The precise mechanism by which routers advertise a priority for the GADAG root is not described in this document. Nor is the algorithm for selecting routers based upon priority described in this document. A network may be partitioned or there may be islands of routers that support MRT fast-reroute. Therefore, the root selected for use in a GADAG must be consistent only across each connected island of MRT fast-reroute support. Before beginning computation, the network graph is reduced to contain only the set of routers that support a compatible MRT fast-reroute. The selection of a GADAG root is done among only those routers in the same MRT fast-reroute island as the computing router x. Additionally, only routers that are not marked as unusable or overloaded (e.g. ISIS overload or ) are eligible for selection as root.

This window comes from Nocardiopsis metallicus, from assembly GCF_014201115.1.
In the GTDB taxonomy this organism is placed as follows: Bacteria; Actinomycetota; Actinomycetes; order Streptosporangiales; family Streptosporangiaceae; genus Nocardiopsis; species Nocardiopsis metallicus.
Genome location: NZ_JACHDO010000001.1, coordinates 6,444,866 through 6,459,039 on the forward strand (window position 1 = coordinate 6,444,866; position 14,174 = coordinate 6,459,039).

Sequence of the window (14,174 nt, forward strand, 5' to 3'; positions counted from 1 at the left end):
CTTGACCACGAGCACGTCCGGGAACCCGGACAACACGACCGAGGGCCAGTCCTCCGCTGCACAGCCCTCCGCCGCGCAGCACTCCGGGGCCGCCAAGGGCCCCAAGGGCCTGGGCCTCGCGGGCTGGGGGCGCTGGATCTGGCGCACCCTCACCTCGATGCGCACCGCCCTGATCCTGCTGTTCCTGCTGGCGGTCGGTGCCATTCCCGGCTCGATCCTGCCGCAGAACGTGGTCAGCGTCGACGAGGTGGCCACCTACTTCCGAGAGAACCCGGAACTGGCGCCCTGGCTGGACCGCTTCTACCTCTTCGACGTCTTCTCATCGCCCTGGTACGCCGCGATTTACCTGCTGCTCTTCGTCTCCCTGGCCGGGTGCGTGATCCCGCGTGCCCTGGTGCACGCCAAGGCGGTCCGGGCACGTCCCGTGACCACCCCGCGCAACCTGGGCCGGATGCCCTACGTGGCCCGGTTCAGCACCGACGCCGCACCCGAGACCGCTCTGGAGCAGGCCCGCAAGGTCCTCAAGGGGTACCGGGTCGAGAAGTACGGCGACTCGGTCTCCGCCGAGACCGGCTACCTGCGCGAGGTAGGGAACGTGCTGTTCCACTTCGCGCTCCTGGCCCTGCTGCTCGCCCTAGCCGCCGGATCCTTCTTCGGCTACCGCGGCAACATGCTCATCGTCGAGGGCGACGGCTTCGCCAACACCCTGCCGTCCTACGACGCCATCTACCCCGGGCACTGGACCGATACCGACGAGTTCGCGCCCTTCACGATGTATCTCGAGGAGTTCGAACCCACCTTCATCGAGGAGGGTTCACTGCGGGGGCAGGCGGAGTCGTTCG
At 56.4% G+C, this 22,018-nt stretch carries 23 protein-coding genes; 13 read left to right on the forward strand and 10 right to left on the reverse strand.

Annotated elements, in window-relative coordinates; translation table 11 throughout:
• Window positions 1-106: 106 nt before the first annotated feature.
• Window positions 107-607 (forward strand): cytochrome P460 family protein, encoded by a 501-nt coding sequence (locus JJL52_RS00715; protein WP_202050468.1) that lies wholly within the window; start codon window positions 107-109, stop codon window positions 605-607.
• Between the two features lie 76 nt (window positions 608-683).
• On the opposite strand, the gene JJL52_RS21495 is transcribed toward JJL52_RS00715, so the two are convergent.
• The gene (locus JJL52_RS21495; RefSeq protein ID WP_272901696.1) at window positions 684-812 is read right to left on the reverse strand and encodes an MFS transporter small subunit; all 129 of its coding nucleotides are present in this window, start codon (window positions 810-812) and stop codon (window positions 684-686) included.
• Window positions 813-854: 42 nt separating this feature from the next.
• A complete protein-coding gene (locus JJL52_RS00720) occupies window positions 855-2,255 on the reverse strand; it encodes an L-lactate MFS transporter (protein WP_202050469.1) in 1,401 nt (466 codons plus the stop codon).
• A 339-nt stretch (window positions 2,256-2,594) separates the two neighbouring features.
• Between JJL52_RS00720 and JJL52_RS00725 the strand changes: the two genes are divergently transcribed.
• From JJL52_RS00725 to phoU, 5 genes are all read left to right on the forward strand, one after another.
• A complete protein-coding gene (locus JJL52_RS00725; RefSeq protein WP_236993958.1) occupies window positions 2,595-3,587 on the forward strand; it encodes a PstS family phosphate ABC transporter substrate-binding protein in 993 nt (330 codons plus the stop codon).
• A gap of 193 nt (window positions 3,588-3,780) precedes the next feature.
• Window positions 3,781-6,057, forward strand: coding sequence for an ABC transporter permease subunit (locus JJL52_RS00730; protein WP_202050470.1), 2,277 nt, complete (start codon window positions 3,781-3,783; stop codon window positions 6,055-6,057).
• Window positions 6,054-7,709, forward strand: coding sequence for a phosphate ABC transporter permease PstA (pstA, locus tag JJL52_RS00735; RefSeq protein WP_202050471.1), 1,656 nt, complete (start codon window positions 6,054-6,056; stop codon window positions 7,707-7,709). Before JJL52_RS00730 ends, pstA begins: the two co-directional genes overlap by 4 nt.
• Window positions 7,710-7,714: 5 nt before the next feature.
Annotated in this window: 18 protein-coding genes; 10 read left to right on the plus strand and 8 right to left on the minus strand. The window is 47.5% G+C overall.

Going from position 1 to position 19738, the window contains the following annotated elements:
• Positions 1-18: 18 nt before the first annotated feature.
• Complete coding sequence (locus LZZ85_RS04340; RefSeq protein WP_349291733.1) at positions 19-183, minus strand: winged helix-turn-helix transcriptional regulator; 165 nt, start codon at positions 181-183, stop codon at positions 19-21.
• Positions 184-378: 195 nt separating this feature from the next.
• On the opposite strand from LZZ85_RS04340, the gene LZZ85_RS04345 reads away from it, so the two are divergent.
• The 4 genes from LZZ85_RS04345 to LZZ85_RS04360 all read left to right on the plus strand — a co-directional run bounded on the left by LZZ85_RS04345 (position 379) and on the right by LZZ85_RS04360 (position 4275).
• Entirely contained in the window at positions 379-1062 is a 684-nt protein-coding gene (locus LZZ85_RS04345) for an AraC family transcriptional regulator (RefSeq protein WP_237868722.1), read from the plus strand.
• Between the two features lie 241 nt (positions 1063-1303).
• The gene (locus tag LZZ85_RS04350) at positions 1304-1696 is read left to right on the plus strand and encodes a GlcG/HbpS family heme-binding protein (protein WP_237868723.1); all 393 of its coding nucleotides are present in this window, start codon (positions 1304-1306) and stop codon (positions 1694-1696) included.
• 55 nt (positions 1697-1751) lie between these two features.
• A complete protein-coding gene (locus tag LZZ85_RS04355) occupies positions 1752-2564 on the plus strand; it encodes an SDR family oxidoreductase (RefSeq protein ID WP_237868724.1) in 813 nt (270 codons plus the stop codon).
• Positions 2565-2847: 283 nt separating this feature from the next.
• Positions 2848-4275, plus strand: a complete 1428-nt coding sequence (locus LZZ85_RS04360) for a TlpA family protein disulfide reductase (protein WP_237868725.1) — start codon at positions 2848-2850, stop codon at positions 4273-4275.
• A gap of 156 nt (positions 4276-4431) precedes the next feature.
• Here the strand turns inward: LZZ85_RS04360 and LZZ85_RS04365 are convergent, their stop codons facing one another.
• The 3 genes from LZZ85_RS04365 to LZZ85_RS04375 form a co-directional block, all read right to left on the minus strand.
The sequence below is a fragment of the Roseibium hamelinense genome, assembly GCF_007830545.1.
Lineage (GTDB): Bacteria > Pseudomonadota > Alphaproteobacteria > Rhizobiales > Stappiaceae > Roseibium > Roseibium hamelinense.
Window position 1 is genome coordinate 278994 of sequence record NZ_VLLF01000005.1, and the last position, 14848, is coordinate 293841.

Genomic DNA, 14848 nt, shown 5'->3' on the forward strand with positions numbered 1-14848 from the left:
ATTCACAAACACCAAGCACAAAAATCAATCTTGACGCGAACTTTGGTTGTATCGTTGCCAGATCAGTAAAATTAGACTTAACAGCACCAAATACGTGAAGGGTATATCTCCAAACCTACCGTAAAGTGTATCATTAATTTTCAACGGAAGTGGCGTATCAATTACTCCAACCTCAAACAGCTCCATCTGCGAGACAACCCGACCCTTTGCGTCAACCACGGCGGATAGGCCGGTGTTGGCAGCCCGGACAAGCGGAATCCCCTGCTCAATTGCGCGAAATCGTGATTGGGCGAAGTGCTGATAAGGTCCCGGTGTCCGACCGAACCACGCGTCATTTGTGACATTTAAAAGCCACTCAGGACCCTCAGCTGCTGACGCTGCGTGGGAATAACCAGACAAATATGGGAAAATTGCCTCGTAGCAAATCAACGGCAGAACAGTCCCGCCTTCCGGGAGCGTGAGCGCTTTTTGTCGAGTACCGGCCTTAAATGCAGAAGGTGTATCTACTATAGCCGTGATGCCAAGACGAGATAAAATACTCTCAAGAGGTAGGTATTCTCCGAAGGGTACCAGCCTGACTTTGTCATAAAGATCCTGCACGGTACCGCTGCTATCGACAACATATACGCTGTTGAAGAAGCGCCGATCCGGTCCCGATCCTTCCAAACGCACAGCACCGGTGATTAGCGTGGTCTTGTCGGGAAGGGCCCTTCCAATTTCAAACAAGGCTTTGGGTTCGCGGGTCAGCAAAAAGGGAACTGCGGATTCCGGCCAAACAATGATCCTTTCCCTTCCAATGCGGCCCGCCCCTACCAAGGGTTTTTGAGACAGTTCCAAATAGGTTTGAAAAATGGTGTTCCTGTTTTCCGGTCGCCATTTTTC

Before running the algorithm, there is the standard type of initialization to be done, such as clearing any computed DFS-values, lowpoint-values, DFS-parents, lowpoint-parents, any MRT-computed next-hops, and flags associated with algorithm. It is assumed that a regular SPF computation has been run so that the primary next-hops from the computing router to each destination are known. This is required for determining alternates at the last step. Initially, all interfaces must be initialized to UNDIRECTED. Whether they are OUTGOING, INCOMING or both is determined when the GADAG is constructed and augmented. It is possible that some links and nodes will be marked as unusable, whether because of configuration, overload, or due to a transient cause such as . In the algorithm description, it is assumed that such links and nodes will not be explored or used and no more disussion is given of this restriction.